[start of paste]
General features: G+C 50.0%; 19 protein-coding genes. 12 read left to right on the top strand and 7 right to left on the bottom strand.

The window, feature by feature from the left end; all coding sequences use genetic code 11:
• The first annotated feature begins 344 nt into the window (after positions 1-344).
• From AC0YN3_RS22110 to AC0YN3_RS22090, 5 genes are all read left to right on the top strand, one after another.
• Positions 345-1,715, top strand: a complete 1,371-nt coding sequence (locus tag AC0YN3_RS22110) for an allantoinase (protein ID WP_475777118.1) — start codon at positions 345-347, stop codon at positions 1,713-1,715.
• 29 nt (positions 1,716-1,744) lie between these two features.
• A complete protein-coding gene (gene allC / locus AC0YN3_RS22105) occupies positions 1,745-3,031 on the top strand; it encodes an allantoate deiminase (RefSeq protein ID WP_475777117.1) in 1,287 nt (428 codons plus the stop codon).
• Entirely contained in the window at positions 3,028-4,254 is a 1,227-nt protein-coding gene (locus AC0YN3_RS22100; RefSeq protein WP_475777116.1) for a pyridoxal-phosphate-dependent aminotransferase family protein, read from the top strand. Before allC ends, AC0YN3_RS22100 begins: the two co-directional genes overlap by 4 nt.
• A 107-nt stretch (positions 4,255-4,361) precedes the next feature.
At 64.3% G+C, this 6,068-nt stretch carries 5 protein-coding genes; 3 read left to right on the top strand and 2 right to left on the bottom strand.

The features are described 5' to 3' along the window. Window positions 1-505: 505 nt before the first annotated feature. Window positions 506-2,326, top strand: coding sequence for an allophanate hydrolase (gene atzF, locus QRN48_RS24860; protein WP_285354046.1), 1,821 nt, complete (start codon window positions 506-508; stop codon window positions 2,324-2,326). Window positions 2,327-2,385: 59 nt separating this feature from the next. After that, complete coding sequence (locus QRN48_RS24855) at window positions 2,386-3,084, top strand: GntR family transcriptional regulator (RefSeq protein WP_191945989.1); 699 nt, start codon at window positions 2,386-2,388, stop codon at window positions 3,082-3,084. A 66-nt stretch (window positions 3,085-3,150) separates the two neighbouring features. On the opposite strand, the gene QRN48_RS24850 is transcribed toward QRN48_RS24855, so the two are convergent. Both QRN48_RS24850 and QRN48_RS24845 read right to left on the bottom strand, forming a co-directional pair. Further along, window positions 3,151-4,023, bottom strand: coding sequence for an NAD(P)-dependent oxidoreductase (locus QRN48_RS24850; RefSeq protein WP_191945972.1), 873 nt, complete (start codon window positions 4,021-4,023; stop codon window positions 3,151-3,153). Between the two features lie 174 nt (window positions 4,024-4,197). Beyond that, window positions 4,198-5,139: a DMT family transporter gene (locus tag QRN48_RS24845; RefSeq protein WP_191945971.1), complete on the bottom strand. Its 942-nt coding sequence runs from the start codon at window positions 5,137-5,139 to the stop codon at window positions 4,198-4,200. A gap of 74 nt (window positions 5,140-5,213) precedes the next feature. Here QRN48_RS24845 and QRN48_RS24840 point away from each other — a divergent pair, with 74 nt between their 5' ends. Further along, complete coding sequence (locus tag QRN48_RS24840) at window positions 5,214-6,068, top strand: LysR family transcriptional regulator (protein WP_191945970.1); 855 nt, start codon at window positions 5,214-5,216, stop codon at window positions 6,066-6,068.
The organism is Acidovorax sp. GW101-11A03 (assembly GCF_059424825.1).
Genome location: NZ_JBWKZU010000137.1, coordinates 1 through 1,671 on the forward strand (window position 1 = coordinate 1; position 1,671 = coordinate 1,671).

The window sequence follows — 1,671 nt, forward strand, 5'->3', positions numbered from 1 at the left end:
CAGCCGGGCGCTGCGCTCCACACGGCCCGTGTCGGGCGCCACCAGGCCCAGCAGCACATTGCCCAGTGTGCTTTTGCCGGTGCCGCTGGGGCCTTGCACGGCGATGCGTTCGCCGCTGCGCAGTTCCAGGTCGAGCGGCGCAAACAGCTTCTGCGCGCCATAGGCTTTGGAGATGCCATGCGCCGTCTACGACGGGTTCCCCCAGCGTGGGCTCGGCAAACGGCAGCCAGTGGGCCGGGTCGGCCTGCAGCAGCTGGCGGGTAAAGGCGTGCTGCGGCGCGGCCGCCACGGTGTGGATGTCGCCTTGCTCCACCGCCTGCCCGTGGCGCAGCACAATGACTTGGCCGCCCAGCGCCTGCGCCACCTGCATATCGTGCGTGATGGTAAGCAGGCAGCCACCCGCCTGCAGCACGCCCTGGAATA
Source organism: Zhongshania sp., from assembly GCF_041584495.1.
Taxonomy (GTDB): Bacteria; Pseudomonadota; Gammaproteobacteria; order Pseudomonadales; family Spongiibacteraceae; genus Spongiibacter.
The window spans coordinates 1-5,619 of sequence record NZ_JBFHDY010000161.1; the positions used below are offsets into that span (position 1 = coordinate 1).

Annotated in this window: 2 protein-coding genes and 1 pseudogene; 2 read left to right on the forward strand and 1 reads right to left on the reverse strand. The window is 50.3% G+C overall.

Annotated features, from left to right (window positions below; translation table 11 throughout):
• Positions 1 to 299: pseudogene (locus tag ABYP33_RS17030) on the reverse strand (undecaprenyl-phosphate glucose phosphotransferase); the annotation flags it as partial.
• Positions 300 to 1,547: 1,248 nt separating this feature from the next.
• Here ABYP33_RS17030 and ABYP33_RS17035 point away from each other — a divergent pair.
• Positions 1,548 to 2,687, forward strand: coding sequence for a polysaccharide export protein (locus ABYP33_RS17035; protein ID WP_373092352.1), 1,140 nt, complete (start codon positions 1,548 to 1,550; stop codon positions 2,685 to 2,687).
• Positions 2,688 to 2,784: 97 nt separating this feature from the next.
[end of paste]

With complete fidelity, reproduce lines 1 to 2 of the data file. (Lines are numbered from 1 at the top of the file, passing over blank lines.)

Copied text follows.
General features: G+C 50.0%; 19 protein-coding genes. 12 read left to right on the top strand and 7 right to left on the bottom strand.

The window, feature by feature from the left end; all coding sequences use genetic code 11: